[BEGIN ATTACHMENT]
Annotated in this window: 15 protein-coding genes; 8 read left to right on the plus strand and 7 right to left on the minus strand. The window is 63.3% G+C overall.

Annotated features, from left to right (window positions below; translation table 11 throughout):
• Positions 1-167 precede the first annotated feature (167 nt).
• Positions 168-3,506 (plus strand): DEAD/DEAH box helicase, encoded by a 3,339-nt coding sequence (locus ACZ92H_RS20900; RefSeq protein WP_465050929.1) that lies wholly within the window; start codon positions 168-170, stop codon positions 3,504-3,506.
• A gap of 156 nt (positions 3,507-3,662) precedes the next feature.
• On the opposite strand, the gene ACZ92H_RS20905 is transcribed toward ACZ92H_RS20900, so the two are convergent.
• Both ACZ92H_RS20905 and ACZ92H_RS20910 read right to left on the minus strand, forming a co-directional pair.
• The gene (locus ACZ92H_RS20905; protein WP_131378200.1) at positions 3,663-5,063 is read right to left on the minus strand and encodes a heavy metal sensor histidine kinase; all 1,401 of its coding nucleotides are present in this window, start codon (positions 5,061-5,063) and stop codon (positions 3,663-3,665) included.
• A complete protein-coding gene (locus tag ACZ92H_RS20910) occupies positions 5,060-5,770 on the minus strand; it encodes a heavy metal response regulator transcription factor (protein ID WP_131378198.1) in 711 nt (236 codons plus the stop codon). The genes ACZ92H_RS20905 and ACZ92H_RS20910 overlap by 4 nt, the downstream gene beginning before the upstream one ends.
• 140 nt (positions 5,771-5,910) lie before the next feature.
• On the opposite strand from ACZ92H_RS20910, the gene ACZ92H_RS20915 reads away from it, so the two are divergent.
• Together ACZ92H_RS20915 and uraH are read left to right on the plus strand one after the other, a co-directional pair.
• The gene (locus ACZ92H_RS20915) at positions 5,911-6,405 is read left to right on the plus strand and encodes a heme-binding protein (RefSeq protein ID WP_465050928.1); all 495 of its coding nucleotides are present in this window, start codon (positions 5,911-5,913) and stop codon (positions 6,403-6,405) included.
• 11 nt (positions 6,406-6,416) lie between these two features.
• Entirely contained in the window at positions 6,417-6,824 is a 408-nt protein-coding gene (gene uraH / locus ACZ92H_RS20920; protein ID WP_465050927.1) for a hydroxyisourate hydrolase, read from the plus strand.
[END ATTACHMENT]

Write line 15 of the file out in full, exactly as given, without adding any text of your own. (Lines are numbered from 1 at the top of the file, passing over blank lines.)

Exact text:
• Entirely contained in the window at positions 6,417-6,824 is a 408-nt protein-coding gene (gene uraH / locus ACZ92H_RS20920; protein ID WP_465050927.1) for a hydroxyisourate hydrolase, read from the plus strand.